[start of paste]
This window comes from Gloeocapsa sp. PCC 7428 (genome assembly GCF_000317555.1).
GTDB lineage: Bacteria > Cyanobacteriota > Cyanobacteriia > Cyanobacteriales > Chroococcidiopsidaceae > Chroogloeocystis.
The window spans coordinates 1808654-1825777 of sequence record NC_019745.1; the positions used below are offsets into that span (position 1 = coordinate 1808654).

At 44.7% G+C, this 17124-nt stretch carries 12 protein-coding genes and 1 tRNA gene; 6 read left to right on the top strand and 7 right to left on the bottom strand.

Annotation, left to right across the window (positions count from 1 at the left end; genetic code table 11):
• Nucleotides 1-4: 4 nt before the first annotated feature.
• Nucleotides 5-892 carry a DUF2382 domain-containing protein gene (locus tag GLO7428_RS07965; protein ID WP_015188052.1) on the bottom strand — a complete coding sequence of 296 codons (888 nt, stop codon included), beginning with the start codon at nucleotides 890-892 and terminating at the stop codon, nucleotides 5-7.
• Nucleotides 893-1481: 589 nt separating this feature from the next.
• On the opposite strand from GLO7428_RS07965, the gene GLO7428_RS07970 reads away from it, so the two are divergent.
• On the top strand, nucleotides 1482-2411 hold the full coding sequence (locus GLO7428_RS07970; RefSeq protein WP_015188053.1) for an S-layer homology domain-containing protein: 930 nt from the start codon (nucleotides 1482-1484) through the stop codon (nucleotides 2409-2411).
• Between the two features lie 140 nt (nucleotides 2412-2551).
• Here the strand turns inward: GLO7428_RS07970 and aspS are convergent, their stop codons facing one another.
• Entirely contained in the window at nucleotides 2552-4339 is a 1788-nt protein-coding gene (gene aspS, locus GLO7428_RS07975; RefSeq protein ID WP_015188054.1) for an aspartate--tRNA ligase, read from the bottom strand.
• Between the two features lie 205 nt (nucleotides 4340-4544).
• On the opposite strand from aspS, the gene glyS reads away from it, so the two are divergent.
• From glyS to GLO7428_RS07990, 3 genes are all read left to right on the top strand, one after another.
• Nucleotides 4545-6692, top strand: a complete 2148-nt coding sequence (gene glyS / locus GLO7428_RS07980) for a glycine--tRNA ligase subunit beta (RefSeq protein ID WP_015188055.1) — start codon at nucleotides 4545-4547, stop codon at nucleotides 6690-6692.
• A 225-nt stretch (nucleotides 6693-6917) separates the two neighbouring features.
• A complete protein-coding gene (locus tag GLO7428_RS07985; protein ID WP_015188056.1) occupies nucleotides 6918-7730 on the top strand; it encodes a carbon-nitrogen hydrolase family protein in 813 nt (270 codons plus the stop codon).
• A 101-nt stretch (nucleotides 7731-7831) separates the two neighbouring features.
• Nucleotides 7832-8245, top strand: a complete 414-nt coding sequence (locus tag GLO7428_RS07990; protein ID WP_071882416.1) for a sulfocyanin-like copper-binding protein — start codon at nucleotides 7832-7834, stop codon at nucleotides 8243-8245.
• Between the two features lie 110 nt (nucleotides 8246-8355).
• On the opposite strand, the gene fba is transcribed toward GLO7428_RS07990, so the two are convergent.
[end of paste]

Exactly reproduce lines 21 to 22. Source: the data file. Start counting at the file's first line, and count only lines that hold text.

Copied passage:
• Nucleotides 7832-8245, top strand: a complete 414-nt coding sequence (locus tag GLO7428_RS07990; protein ID WP_071882416.1) for a sulfocyanin-like copper-binding protein — start codon at nucleotides 7832-7834, stop codon at nucleotides 8243-8245.
• Between the two features lie 110 nt (nucleotides 8246-8355).